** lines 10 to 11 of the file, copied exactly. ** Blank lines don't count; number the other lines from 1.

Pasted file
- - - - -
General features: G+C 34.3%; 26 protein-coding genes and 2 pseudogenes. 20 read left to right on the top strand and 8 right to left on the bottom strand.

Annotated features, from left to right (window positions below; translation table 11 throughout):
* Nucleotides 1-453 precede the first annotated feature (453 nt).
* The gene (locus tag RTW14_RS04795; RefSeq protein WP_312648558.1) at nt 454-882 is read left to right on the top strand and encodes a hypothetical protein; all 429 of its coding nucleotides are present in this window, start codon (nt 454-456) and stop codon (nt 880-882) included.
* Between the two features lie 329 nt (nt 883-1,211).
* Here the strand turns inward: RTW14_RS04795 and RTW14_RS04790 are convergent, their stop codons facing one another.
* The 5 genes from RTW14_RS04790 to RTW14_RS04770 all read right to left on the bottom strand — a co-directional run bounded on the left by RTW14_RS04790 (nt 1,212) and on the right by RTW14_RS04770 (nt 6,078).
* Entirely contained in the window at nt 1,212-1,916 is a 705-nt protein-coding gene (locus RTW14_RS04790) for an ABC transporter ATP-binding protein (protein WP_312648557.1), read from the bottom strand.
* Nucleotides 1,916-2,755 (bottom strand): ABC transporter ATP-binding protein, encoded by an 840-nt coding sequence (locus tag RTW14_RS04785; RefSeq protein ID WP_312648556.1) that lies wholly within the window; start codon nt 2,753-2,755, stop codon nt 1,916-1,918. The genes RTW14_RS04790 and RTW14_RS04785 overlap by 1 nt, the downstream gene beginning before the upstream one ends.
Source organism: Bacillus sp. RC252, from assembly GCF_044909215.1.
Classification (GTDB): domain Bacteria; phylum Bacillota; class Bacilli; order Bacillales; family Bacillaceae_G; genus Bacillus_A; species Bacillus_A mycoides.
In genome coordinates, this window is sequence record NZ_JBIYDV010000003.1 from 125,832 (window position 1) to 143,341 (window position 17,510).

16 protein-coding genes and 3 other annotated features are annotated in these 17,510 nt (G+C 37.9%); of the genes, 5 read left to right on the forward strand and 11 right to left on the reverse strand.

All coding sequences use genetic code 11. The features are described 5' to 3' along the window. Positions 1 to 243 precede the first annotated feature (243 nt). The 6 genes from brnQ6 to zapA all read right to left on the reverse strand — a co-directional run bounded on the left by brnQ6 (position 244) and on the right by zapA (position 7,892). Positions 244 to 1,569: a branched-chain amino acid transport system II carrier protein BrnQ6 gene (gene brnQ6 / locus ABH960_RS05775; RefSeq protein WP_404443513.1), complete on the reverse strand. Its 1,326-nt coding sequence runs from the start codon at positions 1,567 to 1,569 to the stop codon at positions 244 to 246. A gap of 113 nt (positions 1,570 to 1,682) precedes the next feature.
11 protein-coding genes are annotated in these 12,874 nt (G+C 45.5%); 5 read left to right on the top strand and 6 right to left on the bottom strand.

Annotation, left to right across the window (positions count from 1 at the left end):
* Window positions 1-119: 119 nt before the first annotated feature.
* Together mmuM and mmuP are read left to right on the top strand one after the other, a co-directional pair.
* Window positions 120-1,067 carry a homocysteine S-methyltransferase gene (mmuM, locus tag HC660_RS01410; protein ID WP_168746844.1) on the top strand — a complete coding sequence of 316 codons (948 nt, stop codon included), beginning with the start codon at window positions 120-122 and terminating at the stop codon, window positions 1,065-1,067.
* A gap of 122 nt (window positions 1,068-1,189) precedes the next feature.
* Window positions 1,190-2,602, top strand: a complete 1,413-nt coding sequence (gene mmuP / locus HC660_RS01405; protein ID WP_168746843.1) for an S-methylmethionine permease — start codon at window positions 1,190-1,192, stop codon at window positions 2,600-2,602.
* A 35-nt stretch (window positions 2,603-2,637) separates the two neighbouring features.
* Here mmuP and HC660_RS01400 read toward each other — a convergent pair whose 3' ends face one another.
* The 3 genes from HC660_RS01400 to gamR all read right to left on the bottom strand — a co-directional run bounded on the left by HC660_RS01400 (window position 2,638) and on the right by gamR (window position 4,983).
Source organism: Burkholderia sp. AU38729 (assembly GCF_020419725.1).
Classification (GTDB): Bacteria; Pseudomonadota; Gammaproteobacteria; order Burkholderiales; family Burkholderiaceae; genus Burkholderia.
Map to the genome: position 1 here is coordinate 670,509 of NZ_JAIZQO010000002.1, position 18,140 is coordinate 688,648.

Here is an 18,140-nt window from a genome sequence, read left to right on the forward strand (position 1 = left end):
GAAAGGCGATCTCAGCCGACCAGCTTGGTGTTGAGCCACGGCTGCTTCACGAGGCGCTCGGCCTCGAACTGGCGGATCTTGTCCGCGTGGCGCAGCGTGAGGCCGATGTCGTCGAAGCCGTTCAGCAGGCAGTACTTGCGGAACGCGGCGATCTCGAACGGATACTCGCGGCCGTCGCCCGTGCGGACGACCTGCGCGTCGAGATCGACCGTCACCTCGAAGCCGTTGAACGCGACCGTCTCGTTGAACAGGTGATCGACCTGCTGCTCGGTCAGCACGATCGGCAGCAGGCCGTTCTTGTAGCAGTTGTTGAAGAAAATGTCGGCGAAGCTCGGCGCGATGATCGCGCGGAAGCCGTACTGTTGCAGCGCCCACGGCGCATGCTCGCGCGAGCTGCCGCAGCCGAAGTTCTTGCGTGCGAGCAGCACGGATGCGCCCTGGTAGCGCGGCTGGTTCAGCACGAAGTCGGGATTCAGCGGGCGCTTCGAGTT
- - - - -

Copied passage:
Source organism: Bacillus sp. RC252, from assembly GCF_044909215.1.
Classification (GTDB): domain Bacteria; phylum Bacillota; class Bacilli; order Bacillales; family Bacillaceae_G; genus Bacillus_A; species Bacillus_A mycoides.